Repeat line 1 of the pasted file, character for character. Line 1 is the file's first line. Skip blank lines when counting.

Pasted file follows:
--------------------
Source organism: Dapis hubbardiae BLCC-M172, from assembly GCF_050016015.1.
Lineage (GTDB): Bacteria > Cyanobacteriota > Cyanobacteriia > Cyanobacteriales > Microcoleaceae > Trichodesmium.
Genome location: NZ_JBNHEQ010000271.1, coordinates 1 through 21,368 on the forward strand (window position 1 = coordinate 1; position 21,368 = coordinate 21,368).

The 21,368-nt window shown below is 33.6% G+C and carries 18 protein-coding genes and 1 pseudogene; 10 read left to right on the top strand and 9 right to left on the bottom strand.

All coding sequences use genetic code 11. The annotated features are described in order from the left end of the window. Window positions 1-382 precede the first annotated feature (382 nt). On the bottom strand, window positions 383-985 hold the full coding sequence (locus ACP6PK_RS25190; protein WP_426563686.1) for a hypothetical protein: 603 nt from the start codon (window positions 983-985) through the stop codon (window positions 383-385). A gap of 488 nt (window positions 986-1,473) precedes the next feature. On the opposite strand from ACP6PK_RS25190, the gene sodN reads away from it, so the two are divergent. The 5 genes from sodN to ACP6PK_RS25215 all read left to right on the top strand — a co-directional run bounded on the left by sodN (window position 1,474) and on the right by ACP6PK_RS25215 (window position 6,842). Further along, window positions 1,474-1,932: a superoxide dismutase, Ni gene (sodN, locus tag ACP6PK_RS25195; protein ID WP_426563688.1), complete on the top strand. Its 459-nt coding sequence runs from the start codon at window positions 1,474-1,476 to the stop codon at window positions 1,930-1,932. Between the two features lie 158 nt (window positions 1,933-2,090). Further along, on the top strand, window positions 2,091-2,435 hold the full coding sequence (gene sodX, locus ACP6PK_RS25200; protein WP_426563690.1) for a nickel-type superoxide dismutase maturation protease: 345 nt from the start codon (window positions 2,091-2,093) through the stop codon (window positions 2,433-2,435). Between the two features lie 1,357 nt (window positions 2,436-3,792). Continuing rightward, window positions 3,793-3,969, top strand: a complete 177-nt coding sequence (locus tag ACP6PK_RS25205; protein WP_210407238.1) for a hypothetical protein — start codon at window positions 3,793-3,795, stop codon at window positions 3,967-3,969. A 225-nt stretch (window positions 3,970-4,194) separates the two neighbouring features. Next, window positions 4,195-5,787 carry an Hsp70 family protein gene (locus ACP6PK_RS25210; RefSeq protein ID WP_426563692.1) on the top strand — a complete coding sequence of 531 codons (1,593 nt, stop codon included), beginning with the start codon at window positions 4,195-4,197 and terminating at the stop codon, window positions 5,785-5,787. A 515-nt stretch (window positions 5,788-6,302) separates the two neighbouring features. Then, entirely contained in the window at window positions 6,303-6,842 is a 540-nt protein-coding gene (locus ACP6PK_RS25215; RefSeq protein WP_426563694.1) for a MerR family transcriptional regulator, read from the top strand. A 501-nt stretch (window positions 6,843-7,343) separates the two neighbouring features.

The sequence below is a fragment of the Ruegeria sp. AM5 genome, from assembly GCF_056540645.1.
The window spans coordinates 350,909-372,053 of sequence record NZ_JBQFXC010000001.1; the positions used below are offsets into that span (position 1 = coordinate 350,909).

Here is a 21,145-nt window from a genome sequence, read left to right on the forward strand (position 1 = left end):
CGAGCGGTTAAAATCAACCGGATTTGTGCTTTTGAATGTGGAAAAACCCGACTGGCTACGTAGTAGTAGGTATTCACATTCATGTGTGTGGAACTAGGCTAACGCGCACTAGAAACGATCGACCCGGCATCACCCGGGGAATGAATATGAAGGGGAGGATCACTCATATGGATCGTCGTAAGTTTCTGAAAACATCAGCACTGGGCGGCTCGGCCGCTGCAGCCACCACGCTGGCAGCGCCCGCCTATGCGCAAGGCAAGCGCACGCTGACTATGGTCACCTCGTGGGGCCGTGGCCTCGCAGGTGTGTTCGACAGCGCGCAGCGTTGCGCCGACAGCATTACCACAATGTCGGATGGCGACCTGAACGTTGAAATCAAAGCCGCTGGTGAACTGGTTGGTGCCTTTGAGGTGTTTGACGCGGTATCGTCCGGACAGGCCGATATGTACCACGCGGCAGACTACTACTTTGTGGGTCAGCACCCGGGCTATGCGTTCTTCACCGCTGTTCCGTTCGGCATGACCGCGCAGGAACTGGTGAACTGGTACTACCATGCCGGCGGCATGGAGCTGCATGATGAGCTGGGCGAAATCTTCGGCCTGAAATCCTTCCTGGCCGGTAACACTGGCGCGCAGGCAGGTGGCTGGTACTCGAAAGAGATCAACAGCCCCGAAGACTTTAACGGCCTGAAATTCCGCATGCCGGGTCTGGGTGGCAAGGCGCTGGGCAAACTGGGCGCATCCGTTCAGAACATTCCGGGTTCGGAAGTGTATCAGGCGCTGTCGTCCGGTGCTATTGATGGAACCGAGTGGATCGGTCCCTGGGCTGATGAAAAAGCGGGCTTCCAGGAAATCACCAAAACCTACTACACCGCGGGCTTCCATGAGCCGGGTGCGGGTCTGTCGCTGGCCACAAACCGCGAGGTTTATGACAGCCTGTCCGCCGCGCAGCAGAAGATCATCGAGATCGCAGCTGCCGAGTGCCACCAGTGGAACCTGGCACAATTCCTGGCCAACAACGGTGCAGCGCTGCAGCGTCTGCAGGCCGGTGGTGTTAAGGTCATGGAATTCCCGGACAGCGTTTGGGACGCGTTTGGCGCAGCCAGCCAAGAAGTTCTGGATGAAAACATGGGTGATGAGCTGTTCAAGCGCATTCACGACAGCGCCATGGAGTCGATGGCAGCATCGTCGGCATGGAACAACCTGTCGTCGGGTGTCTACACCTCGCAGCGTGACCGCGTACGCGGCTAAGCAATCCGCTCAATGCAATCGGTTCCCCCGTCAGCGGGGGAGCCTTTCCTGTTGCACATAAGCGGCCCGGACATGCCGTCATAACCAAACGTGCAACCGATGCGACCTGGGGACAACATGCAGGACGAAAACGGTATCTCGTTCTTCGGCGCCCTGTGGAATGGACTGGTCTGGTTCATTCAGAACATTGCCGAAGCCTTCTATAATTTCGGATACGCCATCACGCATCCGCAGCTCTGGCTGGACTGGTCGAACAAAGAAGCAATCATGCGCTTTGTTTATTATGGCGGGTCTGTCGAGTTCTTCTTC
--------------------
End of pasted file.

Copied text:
Source organism: Dapis hubbardiae BLCC-M172, from assembly GCF_050016015.1.